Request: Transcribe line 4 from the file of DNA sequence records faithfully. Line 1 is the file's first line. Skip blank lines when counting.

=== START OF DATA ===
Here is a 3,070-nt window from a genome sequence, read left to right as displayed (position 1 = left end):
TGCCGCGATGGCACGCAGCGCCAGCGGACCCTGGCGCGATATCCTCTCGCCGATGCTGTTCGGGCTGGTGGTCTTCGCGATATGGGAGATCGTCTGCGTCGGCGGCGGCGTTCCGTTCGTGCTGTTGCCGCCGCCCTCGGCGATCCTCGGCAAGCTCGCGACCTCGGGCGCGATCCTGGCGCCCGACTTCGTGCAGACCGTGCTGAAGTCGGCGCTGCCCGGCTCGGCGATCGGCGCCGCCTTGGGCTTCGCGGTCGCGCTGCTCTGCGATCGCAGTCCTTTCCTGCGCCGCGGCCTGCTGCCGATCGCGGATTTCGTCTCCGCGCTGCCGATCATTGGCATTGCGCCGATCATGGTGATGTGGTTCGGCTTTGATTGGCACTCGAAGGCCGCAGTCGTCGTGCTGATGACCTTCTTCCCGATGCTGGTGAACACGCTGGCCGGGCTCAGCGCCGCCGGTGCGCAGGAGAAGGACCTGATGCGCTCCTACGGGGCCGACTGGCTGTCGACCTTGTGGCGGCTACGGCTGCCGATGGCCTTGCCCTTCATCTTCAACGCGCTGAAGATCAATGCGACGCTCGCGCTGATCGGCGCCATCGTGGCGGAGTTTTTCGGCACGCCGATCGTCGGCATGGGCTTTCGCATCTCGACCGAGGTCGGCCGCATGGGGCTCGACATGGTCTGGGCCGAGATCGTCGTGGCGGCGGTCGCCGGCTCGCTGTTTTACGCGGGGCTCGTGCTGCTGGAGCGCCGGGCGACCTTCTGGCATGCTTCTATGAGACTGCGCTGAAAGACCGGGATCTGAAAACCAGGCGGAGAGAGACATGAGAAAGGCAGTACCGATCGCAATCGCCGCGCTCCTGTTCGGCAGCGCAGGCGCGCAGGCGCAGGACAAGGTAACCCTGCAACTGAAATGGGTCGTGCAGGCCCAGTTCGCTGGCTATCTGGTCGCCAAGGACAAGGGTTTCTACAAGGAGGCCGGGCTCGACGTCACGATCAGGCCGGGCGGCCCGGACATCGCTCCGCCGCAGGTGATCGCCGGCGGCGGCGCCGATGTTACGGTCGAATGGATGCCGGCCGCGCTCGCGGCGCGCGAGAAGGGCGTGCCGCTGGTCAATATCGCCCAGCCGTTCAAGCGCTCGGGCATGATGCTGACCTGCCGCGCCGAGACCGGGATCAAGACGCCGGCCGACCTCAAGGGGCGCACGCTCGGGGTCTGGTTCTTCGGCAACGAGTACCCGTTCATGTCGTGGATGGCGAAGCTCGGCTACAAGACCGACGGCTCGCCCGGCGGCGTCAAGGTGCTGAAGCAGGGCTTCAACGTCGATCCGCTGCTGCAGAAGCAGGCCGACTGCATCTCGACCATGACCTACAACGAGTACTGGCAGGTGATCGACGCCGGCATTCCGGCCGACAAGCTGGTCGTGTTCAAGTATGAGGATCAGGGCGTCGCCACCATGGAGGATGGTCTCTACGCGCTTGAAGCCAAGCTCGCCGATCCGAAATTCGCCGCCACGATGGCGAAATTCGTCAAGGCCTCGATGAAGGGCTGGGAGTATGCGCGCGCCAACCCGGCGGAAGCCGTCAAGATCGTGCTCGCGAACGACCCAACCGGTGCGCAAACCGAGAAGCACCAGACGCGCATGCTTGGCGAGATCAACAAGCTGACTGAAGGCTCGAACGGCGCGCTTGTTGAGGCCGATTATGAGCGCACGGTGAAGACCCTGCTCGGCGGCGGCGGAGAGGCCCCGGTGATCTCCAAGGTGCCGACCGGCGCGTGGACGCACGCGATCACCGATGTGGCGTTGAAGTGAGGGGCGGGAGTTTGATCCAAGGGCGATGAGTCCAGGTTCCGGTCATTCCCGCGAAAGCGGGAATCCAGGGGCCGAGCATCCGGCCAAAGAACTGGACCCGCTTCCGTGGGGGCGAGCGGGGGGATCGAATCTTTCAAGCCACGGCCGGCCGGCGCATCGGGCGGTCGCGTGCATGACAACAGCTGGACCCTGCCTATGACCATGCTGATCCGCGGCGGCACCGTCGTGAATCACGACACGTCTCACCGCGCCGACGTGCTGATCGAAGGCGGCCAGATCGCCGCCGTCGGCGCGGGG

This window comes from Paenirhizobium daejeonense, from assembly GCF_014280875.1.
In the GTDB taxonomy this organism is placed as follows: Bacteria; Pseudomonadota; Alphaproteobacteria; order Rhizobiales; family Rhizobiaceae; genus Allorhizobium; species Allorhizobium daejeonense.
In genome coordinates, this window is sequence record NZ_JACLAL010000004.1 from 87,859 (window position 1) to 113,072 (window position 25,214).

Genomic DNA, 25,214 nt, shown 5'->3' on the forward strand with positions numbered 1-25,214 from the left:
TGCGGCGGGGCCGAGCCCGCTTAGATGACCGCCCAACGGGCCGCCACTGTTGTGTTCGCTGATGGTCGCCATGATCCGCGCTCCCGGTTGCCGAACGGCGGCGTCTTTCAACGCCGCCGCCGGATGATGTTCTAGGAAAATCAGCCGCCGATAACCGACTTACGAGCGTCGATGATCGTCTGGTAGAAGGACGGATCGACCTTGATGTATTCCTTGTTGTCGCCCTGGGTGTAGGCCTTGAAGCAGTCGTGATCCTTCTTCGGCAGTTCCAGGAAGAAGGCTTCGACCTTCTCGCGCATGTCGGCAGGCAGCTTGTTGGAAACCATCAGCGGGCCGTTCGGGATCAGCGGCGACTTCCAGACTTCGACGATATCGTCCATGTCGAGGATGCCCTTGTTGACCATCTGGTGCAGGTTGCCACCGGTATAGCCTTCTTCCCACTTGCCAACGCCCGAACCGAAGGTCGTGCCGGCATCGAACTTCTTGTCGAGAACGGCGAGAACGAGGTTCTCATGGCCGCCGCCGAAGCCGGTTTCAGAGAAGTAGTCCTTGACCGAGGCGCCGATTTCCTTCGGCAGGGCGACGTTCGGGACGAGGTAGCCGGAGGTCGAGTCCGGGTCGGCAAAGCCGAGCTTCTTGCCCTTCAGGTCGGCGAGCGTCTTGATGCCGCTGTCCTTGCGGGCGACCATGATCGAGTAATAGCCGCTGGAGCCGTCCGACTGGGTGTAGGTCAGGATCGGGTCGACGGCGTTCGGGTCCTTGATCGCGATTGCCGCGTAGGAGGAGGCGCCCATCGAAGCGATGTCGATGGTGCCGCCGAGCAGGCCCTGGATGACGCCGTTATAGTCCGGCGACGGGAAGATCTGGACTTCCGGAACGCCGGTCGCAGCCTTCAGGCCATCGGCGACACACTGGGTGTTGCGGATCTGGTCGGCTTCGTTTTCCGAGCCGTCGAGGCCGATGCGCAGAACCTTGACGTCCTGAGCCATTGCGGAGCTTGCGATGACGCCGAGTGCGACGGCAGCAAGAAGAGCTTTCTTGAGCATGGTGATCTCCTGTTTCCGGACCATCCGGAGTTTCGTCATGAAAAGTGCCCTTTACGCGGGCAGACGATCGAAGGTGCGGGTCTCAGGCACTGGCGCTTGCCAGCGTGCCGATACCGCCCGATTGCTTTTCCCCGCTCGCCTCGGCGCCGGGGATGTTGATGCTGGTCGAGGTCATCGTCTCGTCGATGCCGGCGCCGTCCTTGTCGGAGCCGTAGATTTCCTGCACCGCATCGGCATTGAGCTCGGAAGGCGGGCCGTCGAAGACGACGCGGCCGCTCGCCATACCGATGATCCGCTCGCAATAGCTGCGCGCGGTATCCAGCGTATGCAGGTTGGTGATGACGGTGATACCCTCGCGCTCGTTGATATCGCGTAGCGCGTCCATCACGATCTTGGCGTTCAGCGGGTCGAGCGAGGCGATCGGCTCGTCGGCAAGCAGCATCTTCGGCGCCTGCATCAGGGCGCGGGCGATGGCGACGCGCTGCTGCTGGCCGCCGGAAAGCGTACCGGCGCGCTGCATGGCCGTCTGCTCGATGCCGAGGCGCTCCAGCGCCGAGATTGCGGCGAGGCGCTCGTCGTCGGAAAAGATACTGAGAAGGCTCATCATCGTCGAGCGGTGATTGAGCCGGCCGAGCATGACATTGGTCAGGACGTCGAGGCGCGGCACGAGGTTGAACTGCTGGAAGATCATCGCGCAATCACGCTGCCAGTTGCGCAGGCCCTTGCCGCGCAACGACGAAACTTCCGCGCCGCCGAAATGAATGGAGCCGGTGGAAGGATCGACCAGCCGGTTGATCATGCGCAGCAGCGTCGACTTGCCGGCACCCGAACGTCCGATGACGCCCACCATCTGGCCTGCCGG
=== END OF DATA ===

In the GTDB taxonomy this organism is placed as follows: Bacteria; Pseudomonadota; Alphaproteobacteria; order Rhizobiales; family Rhizobiaceae; genus Allorhizobium; species Allorhizobium daejeonense.